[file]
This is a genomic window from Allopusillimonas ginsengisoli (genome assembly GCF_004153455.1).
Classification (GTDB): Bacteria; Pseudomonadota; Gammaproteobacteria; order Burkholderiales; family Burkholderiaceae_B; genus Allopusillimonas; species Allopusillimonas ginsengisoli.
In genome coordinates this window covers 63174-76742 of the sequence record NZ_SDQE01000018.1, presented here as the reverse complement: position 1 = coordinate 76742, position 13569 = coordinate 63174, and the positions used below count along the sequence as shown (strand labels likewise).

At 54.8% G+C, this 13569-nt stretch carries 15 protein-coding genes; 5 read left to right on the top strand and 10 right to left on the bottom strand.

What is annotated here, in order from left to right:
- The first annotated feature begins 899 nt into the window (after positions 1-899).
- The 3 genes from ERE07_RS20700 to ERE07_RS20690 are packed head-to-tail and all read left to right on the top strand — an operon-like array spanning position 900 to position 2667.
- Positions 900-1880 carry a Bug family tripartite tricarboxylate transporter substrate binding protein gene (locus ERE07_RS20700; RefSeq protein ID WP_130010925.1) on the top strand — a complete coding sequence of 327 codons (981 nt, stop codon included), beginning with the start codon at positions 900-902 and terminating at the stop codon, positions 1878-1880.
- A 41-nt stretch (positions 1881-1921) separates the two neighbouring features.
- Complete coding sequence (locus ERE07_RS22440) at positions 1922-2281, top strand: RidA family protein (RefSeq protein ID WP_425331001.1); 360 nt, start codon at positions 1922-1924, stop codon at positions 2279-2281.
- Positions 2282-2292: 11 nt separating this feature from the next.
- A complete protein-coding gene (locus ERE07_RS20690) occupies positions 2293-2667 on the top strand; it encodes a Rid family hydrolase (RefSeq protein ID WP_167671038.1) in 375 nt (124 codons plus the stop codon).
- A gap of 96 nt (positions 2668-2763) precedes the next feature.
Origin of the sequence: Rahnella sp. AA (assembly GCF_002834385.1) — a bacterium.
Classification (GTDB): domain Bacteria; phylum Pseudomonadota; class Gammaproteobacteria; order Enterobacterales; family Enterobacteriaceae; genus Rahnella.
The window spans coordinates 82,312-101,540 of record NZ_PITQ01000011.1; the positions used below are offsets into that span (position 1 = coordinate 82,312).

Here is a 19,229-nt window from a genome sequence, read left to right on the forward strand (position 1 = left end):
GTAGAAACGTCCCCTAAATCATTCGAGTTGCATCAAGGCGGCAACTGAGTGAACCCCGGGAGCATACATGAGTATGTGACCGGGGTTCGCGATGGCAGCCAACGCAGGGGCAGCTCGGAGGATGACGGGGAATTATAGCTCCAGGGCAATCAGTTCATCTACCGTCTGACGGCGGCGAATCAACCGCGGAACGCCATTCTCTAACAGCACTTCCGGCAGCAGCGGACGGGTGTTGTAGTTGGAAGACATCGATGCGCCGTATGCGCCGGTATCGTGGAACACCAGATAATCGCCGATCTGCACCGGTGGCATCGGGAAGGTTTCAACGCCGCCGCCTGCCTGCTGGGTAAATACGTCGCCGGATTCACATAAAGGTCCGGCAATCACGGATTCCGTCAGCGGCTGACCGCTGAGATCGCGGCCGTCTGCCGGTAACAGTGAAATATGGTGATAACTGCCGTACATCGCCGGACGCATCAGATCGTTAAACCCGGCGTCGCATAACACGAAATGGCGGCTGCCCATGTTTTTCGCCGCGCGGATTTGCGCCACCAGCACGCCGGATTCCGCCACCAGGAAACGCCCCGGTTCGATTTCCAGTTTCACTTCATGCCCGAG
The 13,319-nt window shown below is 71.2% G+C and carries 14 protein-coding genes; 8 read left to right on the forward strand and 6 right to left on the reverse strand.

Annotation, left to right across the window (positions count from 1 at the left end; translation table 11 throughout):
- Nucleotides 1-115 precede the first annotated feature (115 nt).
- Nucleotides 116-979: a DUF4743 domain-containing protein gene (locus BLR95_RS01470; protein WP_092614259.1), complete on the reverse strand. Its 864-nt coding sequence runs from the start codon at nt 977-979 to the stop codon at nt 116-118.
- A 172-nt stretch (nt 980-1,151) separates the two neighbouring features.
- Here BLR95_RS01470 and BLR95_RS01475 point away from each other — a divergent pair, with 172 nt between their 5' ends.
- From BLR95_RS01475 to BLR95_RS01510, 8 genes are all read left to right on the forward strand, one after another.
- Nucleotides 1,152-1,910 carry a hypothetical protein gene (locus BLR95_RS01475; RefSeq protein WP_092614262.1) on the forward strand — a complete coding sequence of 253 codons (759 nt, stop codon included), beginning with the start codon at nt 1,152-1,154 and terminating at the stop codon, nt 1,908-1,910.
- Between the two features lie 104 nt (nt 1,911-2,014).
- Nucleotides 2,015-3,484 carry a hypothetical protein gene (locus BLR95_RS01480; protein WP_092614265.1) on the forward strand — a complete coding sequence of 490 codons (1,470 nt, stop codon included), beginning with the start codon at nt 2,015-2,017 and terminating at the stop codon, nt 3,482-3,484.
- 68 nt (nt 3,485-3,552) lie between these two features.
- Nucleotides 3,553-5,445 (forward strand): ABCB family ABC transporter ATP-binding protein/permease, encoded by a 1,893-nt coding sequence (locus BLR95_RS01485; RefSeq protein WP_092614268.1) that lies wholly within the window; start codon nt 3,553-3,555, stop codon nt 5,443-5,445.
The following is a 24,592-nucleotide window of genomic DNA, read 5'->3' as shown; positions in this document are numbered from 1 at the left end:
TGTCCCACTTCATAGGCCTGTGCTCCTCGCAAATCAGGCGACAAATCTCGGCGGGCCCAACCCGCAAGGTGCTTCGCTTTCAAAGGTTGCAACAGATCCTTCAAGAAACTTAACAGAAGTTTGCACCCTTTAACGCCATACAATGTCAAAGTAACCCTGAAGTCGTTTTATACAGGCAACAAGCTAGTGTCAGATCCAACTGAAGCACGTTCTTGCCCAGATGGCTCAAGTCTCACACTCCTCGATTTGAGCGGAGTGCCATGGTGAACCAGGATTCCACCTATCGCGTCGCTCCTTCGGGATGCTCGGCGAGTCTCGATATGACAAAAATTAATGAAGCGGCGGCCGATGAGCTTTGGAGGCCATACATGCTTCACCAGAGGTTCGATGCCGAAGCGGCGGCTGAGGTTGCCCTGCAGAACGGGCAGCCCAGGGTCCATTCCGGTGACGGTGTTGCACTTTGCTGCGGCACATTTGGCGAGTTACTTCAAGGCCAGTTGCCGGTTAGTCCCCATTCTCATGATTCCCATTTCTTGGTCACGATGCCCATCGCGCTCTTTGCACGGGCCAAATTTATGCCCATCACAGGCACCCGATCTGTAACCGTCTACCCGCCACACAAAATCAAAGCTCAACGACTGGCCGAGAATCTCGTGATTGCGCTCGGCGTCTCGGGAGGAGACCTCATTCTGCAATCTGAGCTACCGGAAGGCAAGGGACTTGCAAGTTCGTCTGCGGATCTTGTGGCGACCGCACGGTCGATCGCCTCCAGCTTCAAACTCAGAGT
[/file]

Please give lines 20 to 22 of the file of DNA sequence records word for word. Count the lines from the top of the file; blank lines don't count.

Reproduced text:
Annotation, left to right across the window (positions count from 1 at the left end; translation table 11 throughout):
- Nucleotides 1-115 precede the first annotated feature (115 nt).
- Nucleotides 116-979: a DUF4743 domain-containing protein gene (locus BLR95_RS01470; protein WP_092614259.1), complete on the reverse strand. Its 864-nt coding sequence runs from the start codon at nt 977-979 to the stop codon at nt 116-118.